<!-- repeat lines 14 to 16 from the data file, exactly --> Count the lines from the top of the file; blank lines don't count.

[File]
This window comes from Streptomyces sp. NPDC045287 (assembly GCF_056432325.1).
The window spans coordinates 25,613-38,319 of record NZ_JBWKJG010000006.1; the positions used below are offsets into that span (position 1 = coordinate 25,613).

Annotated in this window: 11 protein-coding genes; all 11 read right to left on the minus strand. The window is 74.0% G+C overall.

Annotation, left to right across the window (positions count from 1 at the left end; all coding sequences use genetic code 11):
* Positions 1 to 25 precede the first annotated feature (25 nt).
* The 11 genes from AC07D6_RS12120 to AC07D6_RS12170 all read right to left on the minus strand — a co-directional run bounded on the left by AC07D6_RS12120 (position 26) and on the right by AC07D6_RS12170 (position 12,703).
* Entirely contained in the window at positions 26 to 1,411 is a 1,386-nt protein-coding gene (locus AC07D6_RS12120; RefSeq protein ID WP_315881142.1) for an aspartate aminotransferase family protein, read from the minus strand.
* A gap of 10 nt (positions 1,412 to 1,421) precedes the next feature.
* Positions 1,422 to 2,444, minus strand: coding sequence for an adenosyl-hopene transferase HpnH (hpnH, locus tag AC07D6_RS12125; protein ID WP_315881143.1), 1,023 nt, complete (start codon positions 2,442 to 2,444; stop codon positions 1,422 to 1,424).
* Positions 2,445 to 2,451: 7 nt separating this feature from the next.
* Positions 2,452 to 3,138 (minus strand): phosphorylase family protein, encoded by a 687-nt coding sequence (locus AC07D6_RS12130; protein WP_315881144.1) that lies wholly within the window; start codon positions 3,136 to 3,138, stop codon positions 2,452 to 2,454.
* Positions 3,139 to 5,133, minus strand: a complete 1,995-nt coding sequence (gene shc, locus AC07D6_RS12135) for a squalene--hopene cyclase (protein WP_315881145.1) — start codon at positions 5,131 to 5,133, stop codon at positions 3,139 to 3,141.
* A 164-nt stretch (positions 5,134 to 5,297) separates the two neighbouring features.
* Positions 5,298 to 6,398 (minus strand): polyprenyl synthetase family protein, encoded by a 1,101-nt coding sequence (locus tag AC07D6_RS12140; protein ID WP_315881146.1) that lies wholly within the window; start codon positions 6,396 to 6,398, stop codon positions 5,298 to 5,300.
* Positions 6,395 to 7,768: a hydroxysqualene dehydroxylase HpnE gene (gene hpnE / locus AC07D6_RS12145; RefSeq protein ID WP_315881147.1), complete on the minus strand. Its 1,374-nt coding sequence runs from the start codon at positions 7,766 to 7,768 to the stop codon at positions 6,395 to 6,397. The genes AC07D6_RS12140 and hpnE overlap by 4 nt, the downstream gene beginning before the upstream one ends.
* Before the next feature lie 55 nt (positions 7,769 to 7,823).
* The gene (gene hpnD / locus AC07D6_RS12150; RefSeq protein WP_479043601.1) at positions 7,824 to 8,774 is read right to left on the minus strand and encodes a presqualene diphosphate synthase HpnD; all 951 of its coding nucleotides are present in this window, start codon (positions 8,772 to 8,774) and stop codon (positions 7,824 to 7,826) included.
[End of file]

* Positions 5,298 to 6,398 (minus strand): polyprenyl synthetase family protein, encoded by a 1,101-nt coding sequence (locus tag AC07D6_RS12140; protein ID WP_315881146.1) that lies wholly within the window; start codon positions 6,396 to 6,398, stop codon positions 5,298 to 5,300.
* Positions 6,395 to 7,768: a hydroxysqualene dehydroxylase HpnE gene (gene hpnE / locus AC07D6_RS12145; RefSeq protein ID WP_315881147.1), complete on the minus strand. Its 1,374-nt coding sequence runs from the start codon at positions 7,766 to 7,768 to the stop codon at positions 6,395 to 6,397. The genes AC07D6_RS12140 and hpnE overlap by 4 nt, the downstream gene beginning before the upstream one ends.
* Before the next feature lie 55 nt (positions 7,769 to 7,823).